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When and why should you use checklists in Jira issues?

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Getting a product in the hands of users as quickly as possible  - that seems to be the most important goal of software development teams. The reason is simple: real-world feedback is what matters the most and the purpose of any effective software development team is to deliver business value every sprint. Team members’ interactions are crucial to achieving the goal, especially in Scrum development, yet sometimes deliberate documentation can give a boost to effective collaboration. And here checklists are what proves the most.

Checklists are useful reminders, ensuring that your team members do not miss or overlook important steps in the development process. They help you become more productive because you can dedicate all your time for actually working - and not remembering what you were supposed to do first (or next). They make the whole software development process easier and better organised as they provide insight into the entire team’s work and they help team members save time.


Why checklists work for agile teams

These numerous advantages are the reason why agile teams willingly introduce checklists into Jira. Although Jira is powerful project management software, it cannot always meet specific custom-functionalities. For example, in Jira issues, tasks to complete are often hidden among numerous comments what makes it difficult to follow the completion of all ticket elements. Fortunately, Jira can be customized at almost every level. And this is also true for checklist plugins.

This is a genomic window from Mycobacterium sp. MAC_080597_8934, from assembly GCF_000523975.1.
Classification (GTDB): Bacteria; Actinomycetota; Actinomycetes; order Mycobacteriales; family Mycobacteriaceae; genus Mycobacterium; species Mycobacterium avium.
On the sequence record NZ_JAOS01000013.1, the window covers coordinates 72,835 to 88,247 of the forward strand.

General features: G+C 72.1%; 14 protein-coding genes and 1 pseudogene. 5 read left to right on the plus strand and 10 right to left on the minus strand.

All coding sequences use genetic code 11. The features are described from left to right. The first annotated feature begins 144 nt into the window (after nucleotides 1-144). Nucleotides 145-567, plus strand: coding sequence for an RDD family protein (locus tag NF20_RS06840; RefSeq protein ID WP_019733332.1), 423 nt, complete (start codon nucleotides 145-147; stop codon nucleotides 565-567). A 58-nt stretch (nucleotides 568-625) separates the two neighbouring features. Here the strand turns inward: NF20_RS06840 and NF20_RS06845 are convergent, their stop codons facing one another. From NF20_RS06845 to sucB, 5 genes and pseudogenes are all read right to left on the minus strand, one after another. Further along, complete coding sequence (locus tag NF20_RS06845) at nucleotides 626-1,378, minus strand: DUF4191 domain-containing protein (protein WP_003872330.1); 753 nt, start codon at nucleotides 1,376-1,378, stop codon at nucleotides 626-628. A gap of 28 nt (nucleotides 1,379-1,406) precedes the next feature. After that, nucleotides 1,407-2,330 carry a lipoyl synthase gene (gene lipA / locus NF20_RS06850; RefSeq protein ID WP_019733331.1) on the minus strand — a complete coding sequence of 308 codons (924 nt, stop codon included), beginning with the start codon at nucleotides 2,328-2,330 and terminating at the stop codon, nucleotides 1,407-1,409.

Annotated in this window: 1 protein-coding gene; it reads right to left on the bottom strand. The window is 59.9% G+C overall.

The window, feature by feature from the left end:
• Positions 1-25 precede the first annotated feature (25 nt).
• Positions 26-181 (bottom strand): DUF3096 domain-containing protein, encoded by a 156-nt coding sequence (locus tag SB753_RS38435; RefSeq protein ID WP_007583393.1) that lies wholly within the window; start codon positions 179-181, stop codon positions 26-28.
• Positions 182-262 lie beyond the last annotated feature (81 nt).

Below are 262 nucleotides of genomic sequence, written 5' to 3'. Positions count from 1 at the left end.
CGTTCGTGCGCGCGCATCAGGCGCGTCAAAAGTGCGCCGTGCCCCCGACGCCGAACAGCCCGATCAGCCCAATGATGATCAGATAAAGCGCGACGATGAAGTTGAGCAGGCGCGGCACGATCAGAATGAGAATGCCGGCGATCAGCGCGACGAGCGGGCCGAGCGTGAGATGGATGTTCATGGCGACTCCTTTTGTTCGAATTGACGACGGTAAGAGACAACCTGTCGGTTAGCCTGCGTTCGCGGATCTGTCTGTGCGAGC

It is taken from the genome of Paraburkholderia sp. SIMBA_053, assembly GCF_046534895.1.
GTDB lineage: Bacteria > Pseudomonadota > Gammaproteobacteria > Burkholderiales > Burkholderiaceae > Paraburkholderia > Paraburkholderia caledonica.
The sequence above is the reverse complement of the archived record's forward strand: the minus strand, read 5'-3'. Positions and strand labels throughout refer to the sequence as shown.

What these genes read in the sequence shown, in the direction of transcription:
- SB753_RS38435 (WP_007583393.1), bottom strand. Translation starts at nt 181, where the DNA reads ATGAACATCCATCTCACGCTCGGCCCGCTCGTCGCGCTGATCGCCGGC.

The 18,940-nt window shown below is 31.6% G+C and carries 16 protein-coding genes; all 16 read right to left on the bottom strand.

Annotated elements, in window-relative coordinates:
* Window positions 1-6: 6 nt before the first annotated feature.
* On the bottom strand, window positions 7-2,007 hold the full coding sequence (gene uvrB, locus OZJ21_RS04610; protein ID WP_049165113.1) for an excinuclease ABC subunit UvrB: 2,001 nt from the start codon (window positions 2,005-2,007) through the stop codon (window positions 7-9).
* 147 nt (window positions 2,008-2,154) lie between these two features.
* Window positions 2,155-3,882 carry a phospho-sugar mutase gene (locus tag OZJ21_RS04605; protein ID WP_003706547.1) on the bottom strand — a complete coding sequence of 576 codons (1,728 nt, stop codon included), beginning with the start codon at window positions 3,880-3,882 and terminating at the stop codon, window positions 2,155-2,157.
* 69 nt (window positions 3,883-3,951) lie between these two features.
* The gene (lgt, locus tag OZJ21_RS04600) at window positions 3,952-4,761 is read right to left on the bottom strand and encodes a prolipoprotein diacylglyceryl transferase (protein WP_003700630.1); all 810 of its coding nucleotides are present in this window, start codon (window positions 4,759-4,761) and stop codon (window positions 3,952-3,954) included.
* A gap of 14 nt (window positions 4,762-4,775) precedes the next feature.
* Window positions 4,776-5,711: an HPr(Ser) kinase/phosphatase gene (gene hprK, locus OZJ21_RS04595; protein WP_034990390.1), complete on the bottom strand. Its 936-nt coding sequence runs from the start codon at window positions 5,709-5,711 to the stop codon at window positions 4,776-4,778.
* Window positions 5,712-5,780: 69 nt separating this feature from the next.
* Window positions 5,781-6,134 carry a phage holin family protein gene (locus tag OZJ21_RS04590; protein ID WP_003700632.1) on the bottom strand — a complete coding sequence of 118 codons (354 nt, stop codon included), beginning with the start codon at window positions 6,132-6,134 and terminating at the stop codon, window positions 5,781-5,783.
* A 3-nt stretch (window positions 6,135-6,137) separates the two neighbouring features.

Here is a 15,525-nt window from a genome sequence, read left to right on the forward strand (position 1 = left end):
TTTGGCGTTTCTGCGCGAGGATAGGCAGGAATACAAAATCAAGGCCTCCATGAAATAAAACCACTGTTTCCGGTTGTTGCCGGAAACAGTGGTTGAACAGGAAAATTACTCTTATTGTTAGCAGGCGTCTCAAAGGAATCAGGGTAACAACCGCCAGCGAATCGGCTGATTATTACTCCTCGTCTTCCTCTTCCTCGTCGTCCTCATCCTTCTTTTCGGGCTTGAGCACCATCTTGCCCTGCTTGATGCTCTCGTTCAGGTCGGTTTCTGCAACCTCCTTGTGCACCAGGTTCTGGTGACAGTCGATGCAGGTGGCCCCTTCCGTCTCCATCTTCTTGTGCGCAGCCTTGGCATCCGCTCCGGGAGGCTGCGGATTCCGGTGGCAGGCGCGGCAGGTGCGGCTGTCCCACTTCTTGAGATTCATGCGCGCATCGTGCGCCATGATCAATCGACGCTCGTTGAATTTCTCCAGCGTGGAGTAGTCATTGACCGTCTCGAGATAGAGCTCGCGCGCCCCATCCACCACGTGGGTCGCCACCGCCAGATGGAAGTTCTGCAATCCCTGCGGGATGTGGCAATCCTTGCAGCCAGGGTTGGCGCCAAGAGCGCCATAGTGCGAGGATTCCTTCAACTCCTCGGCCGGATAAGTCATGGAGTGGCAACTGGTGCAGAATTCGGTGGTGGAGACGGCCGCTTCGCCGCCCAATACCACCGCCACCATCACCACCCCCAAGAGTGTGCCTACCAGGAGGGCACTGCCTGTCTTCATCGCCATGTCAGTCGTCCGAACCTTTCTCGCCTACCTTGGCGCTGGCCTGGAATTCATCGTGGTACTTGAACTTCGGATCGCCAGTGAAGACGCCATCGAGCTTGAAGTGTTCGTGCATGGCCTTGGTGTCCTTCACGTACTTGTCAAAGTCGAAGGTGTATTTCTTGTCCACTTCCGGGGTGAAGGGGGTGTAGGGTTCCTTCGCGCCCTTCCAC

Jira checklists plugins (also known as Jira apps or Jira add-ons) enable users to manage issues or tasks more effectively. Complicated issues may be split into clear and smaller steps, allowing for a detailed view of what needs to be done directly from the issue. In this way, the issue progress can be tracked and shared with all team members, allowing for continuous process improvement. Checklists plugins are also a good alternative to subtasks that, as we know, are not always suitable to use in a particular issue. And most importantly, such add-ons give you the opportunity to track your ToDo, Acceptance Criteria or Definition of Done - crucial for development teams using agile methodologies to finalize and complete the user story. 


Plain reasons for using checklists in Jira

There is no doubt that checklists are one of the best ways to track progress on complex issues or tasks, manage recurrent processes and organise an effective workflow. However, if you still do not feel convinced that you SHOULD use them in Jira, here are some sample use cases that may make you change your mind:


Definition of Done 

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A clear Definition of Done (DoD) is one of the most important elements of Agile product development. It builds a common understanding within the team about quality and completeness - in the sprint planning process, it simply makes it clear what your team is working towards. Keeping the DoD on sight for the whole team helps all its members verify if the task is done by the definition the team agreed to follow.  With SolDevelo’s plugin Multiple Checklists for Jira, a DoD checklist can be added to any Jira issues automatically. Moreover, developers or other team members can check DoD items off, once the criteria are met, to help visualize what hasn't been completed yet.